Using the Human Phenotype (HPO) Browser
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The Human Phenotype (HPO) Ontology is a community effort to provide standard terms for annotating human phenotypic data. You can use this browser to view terms, definitions, and term relationships in a hierarchical display. Selected terms are linked to a Human - Mouse Disease Connection query for the term and displays the human diseases and the high-level phenotype terms associated with the term, the human genes associated with those diseases and their mouse orthologs.

This help document answers the following questions about the Human Phenotype (HPO) Browser:

See also:

How is the Human Phenotype Ontology organized?

The Human Phenotype Ontology has a hierarchical structure that permits a range of detail from high-level, broadly descriptive terms to very low-level, highly specific terms. This range is useful for annotating phenotypic data to the level of detail known and for searching for this information using either broad or specific terms as search criteria. Organizing the phenotype terms as a Directed Acyclic Graph (DAG), i.e., in which a term can have more than one parent, allows presentation of phenotypes from multiple perspectives.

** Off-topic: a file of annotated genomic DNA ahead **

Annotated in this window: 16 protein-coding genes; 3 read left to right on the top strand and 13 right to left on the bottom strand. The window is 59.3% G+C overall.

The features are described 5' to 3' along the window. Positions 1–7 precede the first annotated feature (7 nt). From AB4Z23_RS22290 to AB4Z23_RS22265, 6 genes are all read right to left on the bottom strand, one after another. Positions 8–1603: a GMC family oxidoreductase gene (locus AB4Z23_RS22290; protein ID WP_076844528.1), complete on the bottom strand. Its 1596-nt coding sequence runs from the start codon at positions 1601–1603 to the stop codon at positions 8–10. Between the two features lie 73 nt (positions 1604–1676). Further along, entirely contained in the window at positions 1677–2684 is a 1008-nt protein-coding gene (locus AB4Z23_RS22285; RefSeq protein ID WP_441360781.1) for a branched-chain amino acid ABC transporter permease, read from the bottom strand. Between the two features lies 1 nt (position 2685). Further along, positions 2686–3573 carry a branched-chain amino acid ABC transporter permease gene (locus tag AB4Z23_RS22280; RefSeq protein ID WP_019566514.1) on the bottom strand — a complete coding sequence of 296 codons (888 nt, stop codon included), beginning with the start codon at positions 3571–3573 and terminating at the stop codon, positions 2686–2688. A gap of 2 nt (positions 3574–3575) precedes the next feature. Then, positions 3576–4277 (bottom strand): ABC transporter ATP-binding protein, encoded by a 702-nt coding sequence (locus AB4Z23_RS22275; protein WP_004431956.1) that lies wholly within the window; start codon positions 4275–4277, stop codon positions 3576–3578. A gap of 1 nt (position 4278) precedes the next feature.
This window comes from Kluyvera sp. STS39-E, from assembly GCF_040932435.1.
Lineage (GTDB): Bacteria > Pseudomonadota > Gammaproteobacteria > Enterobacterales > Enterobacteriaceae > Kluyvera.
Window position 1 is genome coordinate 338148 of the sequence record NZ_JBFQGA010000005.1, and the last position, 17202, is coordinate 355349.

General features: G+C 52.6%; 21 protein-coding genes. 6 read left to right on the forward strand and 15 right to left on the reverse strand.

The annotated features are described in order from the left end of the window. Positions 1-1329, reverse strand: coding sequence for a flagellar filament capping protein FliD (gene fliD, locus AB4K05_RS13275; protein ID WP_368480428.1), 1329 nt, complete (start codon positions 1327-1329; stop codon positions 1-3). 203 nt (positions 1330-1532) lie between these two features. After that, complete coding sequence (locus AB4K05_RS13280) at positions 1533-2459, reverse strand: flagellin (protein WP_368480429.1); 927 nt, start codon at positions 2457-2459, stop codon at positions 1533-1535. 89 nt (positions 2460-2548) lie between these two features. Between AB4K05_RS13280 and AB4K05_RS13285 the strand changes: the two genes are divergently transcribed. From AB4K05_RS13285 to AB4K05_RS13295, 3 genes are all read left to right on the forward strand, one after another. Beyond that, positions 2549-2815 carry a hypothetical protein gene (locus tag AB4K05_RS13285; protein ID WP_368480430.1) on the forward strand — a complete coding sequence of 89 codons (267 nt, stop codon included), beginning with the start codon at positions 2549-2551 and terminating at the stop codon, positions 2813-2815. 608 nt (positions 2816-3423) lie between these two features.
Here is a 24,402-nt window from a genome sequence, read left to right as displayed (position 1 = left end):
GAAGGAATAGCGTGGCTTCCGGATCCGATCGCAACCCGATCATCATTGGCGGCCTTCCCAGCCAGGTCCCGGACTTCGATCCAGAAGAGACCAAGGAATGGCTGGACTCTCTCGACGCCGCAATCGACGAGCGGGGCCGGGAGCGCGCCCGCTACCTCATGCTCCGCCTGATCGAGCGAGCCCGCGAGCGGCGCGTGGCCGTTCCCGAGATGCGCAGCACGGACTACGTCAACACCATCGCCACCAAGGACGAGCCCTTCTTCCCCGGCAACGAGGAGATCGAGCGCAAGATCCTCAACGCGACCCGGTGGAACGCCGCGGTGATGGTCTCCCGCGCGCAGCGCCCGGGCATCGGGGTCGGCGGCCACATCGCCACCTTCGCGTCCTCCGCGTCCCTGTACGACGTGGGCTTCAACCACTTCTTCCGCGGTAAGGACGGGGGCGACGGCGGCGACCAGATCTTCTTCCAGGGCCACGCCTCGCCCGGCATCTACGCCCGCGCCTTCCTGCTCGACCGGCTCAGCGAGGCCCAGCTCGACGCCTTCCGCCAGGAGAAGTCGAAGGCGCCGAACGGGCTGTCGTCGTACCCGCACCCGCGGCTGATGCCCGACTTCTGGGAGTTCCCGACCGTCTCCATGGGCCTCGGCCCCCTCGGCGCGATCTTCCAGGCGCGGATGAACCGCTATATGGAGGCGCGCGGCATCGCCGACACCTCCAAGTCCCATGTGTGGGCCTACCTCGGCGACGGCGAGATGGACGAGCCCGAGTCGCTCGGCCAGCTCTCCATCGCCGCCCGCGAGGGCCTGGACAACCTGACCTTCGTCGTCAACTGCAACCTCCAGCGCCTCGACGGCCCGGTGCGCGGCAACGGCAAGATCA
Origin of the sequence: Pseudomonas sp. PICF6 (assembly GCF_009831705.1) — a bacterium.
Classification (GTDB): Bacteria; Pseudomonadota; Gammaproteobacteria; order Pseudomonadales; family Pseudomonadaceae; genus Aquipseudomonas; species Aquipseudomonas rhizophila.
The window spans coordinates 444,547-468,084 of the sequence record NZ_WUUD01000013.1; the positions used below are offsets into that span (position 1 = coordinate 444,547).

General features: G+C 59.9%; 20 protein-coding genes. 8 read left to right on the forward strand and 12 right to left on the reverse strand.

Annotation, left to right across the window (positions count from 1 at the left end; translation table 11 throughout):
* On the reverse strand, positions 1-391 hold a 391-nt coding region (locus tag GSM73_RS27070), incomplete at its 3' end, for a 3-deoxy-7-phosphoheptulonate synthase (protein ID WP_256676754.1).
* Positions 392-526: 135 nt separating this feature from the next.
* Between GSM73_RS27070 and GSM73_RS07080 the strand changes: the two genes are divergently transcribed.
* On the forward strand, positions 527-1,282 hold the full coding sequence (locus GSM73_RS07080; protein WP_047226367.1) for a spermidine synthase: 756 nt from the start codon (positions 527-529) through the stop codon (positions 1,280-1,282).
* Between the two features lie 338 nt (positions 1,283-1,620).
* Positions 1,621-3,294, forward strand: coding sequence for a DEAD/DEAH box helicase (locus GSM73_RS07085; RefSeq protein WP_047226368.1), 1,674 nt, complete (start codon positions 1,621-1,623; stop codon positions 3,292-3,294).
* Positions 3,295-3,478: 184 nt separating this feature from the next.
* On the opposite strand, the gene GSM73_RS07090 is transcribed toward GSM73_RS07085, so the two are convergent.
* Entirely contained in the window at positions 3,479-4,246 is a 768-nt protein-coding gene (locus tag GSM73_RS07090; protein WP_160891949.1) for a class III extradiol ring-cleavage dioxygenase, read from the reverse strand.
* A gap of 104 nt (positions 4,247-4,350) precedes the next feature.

What can I use the Human Phenotype Ontology Browser to find?

Use the Browser to find vocabulary terms that may be used in annotations of phenotypic data. You can choose a term or HPO ID here to improve your searches with the Human - Mouse: Disease Connection form. Selected terms in the HPO Tree View link to a Human - Mouse Disease Connection query for the term and displays the human diseases and the high-level phenotype terms associated with the term, the human genes associated with those diseases and their mouse orthologs.

You can either browse or search from the HPO Browser. You can browse by clicking on terms in the HPO Tree View. This shows a term's place in the hierarchy, provides links to all diseases annotated to a selected term, and updates the HPO Term Detail section of the page with the selected term's parent terms, ID, definition, and any synonyms associated with the phenotype term. Searching requires entering a text string in the HPO Search box. This brings up an autocomplete list displaying all matches.

How do I browse the vocabulary?

To browse the vocabulary, click a term in the Tree View or a parent term in the Term Detail section until you find the desired phenotypic term. A black triangle at the beginning of a term indicates the term has subterms. You can expand branches by clicking on a term or its preceding triangle. If you click on a term, this also updates the HPO Term Detail section. You can collapse branches by clicking on the downward-pointing black triangle. You can also click on the triangles to navigate the branches without updating the Term Detail section. You can copy term IDs into the Disease or Phenotype (IDs) field on the Human - Mouse: Disease Connection to search for data associated with this term.

How do I search the vocabulary?

The HPO Search field accepts any text string and searches for all terms containing that string and any synonyms. To do this: